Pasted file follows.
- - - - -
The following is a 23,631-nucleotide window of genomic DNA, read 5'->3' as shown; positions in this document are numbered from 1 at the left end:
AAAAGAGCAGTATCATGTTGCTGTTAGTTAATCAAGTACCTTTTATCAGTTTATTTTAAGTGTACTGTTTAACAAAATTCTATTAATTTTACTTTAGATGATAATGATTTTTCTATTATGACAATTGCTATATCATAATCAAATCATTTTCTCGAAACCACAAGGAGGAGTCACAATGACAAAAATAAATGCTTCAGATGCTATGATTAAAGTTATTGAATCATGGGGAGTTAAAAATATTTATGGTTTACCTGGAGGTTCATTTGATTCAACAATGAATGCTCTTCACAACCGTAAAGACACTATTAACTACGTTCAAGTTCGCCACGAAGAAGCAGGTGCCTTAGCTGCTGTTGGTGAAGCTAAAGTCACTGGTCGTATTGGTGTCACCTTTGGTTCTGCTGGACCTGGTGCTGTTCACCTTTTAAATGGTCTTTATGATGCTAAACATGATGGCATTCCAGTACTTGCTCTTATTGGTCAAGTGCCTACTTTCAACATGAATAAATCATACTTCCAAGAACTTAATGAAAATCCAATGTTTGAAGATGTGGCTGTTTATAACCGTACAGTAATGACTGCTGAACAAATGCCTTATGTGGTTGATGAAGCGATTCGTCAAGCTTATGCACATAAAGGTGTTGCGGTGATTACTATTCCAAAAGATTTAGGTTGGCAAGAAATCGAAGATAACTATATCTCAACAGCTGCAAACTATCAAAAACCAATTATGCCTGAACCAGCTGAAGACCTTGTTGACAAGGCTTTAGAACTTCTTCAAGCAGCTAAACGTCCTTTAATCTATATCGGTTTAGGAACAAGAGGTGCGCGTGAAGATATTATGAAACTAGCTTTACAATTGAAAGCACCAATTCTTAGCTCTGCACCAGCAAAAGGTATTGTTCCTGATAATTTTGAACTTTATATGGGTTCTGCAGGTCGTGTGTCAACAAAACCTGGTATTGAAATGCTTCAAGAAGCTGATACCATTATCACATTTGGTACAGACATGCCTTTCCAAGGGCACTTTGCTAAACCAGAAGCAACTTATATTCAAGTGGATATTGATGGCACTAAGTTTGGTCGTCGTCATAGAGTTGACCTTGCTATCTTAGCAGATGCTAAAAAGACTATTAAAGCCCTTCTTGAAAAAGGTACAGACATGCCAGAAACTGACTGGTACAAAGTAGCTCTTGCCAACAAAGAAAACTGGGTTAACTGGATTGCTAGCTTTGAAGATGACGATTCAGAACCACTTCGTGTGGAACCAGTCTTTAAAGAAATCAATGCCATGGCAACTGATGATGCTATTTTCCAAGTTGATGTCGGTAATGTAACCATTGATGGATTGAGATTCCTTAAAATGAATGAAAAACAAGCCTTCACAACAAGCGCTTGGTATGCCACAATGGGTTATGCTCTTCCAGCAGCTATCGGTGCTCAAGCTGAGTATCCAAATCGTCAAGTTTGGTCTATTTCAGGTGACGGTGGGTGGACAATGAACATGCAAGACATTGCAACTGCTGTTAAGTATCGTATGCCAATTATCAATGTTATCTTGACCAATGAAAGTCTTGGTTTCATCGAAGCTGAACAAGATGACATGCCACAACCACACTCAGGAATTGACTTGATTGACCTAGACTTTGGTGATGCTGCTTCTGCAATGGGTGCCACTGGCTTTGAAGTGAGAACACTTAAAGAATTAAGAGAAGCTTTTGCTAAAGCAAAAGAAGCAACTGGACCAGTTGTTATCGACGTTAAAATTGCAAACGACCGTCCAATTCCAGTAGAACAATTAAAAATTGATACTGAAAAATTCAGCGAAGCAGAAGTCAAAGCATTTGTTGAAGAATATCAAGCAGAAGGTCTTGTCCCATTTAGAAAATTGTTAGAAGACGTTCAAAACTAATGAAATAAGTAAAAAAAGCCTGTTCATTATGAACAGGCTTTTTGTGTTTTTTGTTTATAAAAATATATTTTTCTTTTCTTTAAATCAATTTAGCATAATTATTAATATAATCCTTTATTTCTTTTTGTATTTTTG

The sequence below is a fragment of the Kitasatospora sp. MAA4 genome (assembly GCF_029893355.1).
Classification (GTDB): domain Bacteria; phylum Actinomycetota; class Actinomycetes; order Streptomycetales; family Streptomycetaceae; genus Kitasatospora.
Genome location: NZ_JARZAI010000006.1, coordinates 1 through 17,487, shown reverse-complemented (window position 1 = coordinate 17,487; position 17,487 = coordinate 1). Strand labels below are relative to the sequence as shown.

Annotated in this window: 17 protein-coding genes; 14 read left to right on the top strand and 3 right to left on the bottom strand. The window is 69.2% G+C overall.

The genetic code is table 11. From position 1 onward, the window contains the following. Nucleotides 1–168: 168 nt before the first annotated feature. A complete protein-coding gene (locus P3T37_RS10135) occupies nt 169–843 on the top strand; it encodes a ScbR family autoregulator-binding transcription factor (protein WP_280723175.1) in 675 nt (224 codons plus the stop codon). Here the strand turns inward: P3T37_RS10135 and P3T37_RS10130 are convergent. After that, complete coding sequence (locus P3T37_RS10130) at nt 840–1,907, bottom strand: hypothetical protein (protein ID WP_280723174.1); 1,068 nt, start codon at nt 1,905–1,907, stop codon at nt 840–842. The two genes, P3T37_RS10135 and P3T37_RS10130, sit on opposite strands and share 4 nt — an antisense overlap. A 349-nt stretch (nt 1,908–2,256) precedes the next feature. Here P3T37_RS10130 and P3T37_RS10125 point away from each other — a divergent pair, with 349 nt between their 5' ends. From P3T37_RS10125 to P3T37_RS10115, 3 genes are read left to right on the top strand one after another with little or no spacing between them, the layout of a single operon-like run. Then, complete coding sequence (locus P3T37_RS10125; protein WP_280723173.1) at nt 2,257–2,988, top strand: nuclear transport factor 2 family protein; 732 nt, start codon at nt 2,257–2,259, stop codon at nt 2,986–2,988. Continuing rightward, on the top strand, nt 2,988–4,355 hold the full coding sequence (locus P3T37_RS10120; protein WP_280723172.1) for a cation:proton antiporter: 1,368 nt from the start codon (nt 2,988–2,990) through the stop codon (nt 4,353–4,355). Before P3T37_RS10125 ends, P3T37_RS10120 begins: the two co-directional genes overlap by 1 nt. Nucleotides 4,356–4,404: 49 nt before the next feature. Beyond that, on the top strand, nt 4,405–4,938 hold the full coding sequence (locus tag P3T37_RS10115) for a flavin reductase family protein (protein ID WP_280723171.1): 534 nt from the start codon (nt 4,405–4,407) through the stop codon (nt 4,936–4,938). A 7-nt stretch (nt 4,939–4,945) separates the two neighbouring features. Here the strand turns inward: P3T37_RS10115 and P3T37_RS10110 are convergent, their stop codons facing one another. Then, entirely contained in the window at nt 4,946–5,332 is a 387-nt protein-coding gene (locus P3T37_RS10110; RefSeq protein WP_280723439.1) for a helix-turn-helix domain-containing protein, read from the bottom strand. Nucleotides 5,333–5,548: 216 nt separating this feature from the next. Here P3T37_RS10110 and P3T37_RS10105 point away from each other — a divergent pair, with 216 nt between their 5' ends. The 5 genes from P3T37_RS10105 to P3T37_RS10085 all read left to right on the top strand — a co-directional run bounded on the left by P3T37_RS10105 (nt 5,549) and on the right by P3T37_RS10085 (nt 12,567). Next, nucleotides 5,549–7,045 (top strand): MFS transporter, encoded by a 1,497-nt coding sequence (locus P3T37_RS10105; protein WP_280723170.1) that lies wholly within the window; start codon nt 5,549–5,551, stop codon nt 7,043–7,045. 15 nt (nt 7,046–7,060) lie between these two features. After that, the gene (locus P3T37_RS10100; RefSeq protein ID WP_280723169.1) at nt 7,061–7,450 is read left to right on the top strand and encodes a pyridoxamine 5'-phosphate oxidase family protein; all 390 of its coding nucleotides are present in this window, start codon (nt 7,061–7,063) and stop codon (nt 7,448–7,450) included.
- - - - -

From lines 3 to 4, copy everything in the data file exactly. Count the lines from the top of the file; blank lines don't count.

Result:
The sequence below is a fragment of the Kitasatospora sp. MAA4 genome (assembly GCF_029893355.1).
Classification (GTDB): domain Bacteria; phylum Actinomycetota; class Actinomycetes; order Streptomycetales; family Streptomycetaceae; genus Kitasatospora.